Thomas Aquinas on Religious Language

In his epic work Summa Theologiae (1a.13.1-6, 12), Thomas Aquinas first begins his discussion on religious language by asking a number of questions as to whether or not we have “words for God”:

Can we use words for God?
Do any of the words we use for God expresses what he essentially is?
Do some of the words we use for God apply to him literally, or are they metaphorical?
Are these words used for God synonymous?
Are words used of God and creatures univocally or equivocally?
If we say they are used analogically, do they apply primarily to God or to creatures?…
Can we make affirmative statements about God? [1]

He thus begins to engage these questions with the following objection: “It seems we have no words for God.” Aquinas then outlines the strongest three arguments for that objection:

  • (1) For [1] pseudo-Dionysus says: of him there is neither name nor opinion. And Proverbs 30 asks: What is his name or his son’s name? Do you know?
  • (2) Moreover, [2] nouns are either abstract or concrete. Neither are appropriate to God: concrete nouns because he is simple, abstract nouns because they don’t express complete subsistent things. So no nouns apply to God.
  • (3) Moreover, [3] nouns express sorts of things, verbs and participles are tensed, pronouns are either demonstrative or relative. None of this is appropriate to God, who is without qualities or incidental properties, exists out of time, can’t be ostensively demonstrated to our senses, nor referred to by any pronoun referring back to a noun or participle or demonstrative pronoun. So no sort of word can apply to him.

It is here that we see the beauty of the scholastic method of disputation at work. As Timothy McDermott explains, “the structure he adopts is that of sets of disputed questions, though each article in a set is very much simplified in its microstructure. The simplification he adopts generally [ … ] limits the objections to three and the arguments in favor to one, and he keeps the summing-up [ … ] to a modest length by multiplying articles rather than by dealing with too many points within each one” [2].

Aquinas’ Reply to the Objections

Thus, Aquinas limits himself by allowing only one reply to the three objections. In this reply Aquinas quotes Aristotle where he writes that “words express thoughts and thoughts represent things” [3]. Hence, words correspond immediately to things by way of our own mental conceptions. (i.e., “we talk about things in the way we know them.”) It should be noted here first that intellectual cognition according to Aquinas is dependent on sense experience. (e.g., “It is natural to human beings to attain to the intelligible though sensible things.”) Jan Aertsen (1997) comments on this subject saying that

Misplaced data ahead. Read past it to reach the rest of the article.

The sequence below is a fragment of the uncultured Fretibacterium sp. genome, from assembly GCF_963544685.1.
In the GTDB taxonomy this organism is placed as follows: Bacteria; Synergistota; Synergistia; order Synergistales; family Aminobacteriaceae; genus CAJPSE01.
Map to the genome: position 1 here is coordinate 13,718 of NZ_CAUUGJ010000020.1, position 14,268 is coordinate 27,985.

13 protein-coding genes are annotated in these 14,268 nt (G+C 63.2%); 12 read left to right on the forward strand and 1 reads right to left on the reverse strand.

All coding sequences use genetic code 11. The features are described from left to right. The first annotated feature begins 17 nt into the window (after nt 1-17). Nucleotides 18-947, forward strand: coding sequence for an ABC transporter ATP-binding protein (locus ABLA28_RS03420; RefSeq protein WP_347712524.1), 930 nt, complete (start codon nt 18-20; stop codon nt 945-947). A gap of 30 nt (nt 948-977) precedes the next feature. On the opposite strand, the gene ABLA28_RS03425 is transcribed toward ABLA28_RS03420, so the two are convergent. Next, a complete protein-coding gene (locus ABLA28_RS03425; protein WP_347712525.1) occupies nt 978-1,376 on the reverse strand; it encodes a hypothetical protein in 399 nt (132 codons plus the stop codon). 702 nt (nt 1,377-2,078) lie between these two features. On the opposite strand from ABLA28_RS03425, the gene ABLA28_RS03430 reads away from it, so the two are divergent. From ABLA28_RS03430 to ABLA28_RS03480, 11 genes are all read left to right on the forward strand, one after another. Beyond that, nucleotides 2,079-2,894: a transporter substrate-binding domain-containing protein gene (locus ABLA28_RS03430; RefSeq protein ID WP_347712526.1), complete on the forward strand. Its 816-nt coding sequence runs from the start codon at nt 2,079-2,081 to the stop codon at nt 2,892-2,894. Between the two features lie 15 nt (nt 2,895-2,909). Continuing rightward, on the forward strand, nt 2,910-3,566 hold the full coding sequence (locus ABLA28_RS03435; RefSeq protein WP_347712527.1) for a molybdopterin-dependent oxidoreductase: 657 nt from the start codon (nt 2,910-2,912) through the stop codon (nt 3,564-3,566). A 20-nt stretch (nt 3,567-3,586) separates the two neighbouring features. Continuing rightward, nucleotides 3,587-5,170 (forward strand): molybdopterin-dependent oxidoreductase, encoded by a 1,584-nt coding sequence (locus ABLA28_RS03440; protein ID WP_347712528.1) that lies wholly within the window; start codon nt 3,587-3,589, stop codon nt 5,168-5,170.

[s]ystematic knowledge extends only as far as sensory cognition. Of course, the senses are not the total cause of all our knowledge, but they do provide the indispensable material from which the intellect abstracts the intelligible content. From this it follows that human beings cannot know the essence of a substance that is not perceptible by the senses. [4].

It is thus Aquinas’ position that “in this life we cannot see God’s substance but know him only from creatures: as their non-creaturely and transcendent” [5]. This gives us gateway to Aquinas’ solution to the problem of religious language:

So this is where our words for God come from: from creatures. Such words, however, will not express the substance of God as he is in himself, in the way words like human being express the substance of what human beings are in themselves, expressing what defines human beings and declaring what makes them human beings; for the meaning of a word is the definition of some thing. [6].

Hence, in response to the three objections:

  • to (1): “God is said to have no name or be beyond naming because his substance lies outside what we understand of him or can express in words.”
  • to (2): “Because our knowledge and our words for God come from creatures, the words we use for him express him in ways more appropriate to the kind of creatures we know naturally, and these, as we have said, are material creatures. In such creatures subsistent wholes are composed [of formed material], the form not being a subsistent whole itself but determining what subsists. So all our words for expressing subsistent wholes are concrete terms, appropriate to composite things; whereas to express the non-composite forms we use words that don’t express them as subsistent but as determining what subsists: as whiteness, for example, names what makes things white.” [7]